Black cab rapist John Worboys has been jailed for life with a minimum term of six years for attacking four more victims, as a court heard he remains as "dangerous" as ever.
The 62-year-old predator, who is already in jail for attacking 12 women, had pleaded guilty to spiking the drinks of an additional four women who came forward last year.
The court heard Worboys had since admitted to a psychologist that he plied a total of 90 women with alcohol, and drugged a quarter of them, after being inspired by pornography.
Worboys told psychiatrists he had been "fantasising" about his crimes since 1986, and was motivated by "hostility towards women".
A probation report in August this year found: "He is potentially just as dangerous now as the point of the first sentence."
Sentencing, Mrs Justice McGowan said: "I am satisfied to the required standard, on the evidence I have heard, that you are a continuing risk. I find you are currently dangerous.
"Your offending spans five years more than previously known.
"I do not know when, if ever, you will cease to be a risk. It will be for the Parole Board to decide in the future."
The judge also said she was concerned about Worboys' ability to "manipulate others" and his "failure to admit" the risk he posed.
The court heard how Worboys was locked up indefinitely for public protection with a minimum of eight years in 2009, after being found guilty of 19 sex offences against 12 women between 2006 and 2008.
Last year, the Parole Board overturned a decision to release him, and ruled that he should remain in prison, citing his “sense of sexual entitlement”.
As a result of the publicity, fresh victims came forward to report attacks dating back to 2000, meaning Worboys had been committing crimes up to six years longer than previously thought.
Worboys, from Enfield, north London, admitted two charges of administering a drug with intent to commit rape or indecent assault, and two further charges of administering a substance with intent to commit a sexual offence.
Victims woke up 'not knowing what had happened'
Prosecutor Duncan Penny QC told how the first victim was picked up by Worboys in 2000 or early 2001, after a night out at a wine bar in Dover Street.
Worboys said he was celebrating a win on the horses, and had previously worked as a Chippendales stripper, before he pulled into a side road off the A40 and plied her with red wine.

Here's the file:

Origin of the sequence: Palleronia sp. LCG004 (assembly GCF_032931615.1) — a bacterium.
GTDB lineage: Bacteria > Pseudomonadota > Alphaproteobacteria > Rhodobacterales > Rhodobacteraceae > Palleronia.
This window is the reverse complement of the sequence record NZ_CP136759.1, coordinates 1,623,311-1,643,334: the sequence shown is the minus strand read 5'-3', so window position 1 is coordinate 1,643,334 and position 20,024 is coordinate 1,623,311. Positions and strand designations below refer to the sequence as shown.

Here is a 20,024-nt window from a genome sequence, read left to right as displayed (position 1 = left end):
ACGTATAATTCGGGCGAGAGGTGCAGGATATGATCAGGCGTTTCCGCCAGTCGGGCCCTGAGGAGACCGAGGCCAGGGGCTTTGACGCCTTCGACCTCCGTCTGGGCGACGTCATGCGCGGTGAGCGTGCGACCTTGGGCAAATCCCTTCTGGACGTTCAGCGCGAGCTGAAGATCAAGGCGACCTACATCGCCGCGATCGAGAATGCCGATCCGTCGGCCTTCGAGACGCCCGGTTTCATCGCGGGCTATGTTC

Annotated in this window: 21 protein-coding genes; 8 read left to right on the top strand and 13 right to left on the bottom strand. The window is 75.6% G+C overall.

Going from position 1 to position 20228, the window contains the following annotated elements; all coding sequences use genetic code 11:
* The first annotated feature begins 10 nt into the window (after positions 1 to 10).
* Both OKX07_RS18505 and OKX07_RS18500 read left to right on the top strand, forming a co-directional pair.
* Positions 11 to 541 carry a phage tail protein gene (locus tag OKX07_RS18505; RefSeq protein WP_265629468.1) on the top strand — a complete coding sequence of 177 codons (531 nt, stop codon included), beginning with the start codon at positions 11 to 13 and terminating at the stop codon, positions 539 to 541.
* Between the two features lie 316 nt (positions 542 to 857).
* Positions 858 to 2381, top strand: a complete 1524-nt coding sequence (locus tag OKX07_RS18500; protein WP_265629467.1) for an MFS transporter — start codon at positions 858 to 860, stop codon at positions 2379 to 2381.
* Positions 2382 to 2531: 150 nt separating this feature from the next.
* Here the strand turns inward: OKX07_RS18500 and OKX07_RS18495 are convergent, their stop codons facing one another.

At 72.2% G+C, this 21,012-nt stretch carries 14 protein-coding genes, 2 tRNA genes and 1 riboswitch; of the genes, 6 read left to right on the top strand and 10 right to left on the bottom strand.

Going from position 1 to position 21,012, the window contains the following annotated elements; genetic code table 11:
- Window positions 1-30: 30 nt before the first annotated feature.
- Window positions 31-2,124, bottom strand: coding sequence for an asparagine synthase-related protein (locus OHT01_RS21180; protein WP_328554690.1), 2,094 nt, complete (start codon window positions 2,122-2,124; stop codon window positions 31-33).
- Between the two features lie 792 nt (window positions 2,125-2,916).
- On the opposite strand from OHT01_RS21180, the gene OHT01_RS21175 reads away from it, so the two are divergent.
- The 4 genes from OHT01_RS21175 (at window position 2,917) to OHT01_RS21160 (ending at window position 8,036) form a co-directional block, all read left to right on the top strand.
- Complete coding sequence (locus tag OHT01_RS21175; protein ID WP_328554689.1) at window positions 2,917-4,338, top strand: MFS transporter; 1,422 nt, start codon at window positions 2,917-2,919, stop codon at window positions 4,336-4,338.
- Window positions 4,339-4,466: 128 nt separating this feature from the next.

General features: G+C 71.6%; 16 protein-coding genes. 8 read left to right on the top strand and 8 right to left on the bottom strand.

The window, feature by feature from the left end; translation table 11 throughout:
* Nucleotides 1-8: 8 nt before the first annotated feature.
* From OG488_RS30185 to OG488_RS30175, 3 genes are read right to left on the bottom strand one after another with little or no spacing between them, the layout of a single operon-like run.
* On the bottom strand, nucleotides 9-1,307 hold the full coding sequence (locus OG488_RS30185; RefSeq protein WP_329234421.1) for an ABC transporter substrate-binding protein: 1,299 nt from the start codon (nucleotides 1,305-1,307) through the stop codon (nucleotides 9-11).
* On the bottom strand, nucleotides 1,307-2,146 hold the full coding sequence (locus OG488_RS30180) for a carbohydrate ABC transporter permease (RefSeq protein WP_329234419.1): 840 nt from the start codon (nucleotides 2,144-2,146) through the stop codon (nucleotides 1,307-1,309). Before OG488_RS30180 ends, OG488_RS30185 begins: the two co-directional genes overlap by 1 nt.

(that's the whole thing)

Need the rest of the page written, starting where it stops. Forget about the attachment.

Mr Penny said: "The last memory she had was finishing drinking the wine.
"She had no further memories to what took place that evening until she woke up the next day at her home address.
"She was naked in bed with her clothes laid out in a trail."
The second victim, a university student living in north London, was picked up after a night out with friends at a club on New Oxford Street in 2003.
Worboys said he had won the lottery and she and her flatmate were his last fare of the night.
When he reached their home, the woman agreed to have a drink with him but her friend got out.
He gave her "something fizzy" and drove to Paddington Basin, where she remembered he appeared "in her face", possibly after kissing her.
She later recalled being back outside her house in the hazy morning light, lying in the floor of the cab.
The next day she was "anxious" and had a "feeling of dread something bad happened", the court heard.
Mr Penny said: "She went to Edgware police station and stood outside and thought about reporting it, but she did not know what to say to police, that she had a bad feeling."
Years later, she recognised Worboys from a picture on television, and had "flashbacks" to what happened when she was pregnant with her two children.
The third victim got into Worboys’ cab after a night out in the King’s Road in 2007.
Worboys told her he had won £40,000 at the casino, showed her a Sainsbury’s bag with banknotes in it, and held up a bottle of champagne.
He pulled up and gave her a drink, but she remembered saying she wanted to go, and tipping it on the ground.
She woke up in bed the next day with a hangover.
The fourth woman was attacked in 2007 or 2008, after she got into Worboys’ cab with a friend.
He told them he had won the lottery and offered them miniature bottles of champagne.
The woman took three sips from a cup before she decided to stop drinking, because he was a stranger.
After dropping off her friend, he continued on to the woman’s home, but she had no memory of getting from the kerbside to her flat.
Mr Penny said: "She woke up in bed the following morning. The bedclothes had not moved and her hands were crossed over her chest, which was unusual.
"She was sufficiently unnerved to check herself. There were no visible signs she had been touched."
She felt "out of it" and slept deeply "as if someone had turned the light out", the court heard.
Mr Penny said: "The consistent themes throughout, together with the content of what took place, seems to be the profound effect not knowing what happened has had in each of these women throughout their lives, as a result of having been unfortunate enough to get into the defendant’s black cab."
Ali Bajwa QC, in mitigation, said the defendant, also known as John Radford, had expressed "sincere" remorse.